What makes the next-gen difference? Today, the embargo lifts on our first look at an actual Xbox Series X title – Dirt 5, from Codemasters Cheshire. Xbox Series consoles benefit from three plays modes, including the ability to play at 120 frames per second on compatible displays – and first impressions are highly favourable. What we’re looking at today isn’t a final build and optimisations are ongoing up until release on November 10th, but the developers look set to deliver an involving, fun driving game that gives the user plenty of choice in how the generational leap in CPU and GPU power is deployed.
Dirt 5 builds on a truly remarkable foundation, using an evolved form of the Onrush engine built by Codemasters Cheshire, where many of its staff originally worked on Sony’s excellent MotorStorm and DriveClubs franchises. Onrush wasn’t the commercial success many might have hoped for, but the technology is first class and it’s improved still further in Dirt 5. The result is a highly flexible, fully dynamic engine that ticks off a huge amount of top-tier tech boxes: we have photogrammetry captured materials, mud and snow deformation, dynamic weather, volumetric fog – and a baseline target of 60 frames per second on the next-gen consoles.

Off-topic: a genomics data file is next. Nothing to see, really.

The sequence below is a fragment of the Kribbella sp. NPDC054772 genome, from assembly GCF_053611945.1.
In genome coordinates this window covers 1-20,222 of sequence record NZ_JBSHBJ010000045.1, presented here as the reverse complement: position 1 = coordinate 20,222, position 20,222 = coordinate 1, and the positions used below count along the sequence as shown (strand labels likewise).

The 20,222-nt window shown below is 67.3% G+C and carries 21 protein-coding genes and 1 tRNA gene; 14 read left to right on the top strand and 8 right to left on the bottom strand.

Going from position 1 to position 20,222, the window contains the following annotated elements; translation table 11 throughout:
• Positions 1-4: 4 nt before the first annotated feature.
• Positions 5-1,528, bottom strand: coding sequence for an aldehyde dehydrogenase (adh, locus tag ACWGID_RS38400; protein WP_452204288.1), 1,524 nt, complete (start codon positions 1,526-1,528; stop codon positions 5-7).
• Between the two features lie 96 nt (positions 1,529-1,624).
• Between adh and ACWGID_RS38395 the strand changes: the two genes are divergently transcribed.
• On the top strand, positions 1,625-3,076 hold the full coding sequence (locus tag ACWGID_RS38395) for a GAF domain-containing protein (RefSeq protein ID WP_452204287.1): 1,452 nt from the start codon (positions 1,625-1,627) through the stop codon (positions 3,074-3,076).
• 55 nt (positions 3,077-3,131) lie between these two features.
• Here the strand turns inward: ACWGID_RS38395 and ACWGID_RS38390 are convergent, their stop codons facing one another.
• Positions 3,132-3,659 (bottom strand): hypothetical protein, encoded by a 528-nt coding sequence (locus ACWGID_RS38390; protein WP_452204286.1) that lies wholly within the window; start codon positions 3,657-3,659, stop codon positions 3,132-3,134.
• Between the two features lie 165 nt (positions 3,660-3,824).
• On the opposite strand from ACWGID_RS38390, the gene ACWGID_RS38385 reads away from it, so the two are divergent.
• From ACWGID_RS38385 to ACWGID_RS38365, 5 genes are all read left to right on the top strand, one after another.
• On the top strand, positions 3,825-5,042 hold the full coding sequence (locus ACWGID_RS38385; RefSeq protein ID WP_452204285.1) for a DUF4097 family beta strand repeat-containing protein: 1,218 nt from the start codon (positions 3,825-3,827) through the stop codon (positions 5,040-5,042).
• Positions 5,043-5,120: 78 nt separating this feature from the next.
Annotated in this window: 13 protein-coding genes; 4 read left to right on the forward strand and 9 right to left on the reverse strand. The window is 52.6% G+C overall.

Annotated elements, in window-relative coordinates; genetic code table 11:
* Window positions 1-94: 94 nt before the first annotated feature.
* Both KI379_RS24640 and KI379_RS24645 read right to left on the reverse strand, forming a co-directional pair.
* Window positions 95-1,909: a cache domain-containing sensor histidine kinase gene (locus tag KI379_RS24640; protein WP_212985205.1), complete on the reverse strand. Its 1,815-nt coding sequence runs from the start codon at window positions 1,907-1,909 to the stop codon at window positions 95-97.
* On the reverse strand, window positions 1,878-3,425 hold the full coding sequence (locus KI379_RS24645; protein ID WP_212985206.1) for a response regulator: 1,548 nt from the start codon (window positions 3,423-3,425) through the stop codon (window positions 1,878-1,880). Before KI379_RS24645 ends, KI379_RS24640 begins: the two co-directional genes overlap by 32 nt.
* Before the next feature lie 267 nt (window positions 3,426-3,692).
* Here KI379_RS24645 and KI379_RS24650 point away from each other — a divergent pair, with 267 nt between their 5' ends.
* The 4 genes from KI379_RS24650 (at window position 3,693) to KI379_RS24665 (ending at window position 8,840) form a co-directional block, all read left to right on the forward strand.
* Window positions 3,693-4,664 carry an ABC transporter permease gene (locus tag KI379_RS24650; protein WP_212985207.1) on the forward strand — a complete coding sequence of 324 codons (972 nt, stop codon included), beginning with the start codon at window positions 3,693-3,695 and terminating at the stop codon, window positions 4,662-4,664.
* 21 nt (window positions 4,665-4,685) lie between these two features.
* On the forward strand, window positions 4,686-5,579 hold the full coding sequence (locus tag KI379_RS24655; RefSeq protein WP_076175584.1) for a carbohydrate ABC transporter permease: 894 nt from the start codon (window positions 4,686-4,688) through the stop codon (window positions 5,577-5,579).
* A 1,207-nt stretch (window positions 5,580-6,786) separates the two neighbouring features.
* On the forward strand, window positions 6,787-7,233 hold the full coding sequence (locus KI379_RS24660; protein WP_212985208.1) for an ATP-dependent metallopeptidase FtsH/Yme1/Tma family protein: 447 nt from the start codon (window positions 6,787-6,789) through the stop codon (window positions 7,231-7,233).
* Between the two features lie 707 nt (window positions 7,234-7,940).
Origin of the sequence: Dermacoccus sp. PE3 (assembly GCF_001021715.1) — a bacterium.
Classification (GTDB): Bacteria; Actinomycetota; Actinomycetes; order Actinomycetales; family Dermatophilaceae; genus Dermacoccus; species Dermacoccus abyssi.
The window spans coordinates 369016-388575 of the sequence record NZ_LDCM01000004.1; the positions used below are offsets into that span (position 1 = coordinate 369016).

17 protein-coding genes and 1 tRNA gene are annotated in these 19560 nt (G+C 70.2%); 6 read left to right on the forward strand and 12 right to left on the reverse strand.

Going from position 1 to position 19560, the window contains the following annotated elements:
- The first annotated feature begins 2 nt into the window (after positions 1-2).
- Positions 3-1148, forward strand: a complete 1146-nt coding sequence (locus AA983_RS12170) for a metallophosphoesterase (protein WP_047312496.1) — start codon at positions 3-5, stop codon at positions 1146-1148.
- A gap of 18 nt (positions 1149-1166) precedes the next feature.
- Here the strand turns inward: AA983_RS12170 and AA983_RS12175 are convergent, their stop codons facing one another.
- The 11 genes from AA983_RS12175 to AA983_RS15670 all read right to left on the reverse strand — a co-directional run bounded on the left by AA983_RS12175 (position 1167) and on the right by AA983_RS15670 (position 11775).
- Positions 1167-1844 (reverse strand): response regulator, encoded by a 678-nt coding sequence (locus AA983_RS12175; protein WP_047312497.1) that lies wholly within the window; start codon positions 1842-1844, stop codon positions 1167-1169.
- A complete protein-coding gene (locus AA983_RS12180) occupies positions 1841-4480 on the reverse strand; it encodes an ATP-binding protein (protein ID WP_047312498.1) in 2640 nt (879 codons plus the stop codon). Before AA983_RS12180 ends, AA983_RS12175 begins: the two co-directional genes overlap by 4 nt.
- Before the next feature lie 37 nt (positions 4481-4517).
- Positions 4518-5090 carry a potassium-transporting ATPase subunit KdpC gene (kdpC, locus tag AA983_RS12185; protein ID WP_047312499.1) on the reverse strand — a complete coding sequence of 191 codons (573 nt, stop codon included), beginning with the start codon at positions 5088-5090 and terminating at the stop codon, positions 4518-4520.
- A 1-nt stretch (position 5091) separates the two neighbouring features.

Onrush’s best technological features are repurposed for an arcade-style rally game, but it goes much further in several respects. Vehicles are larger, and more geometrically complex. Physics are rewritten since Onrush, while track detail is ramped up still further. The engine’s far more scalable too, factoring in current-gen machines as usual, but also now Series S, X and PC. It even includes a four-player split-screen mode, something we rarely see in racing games these days.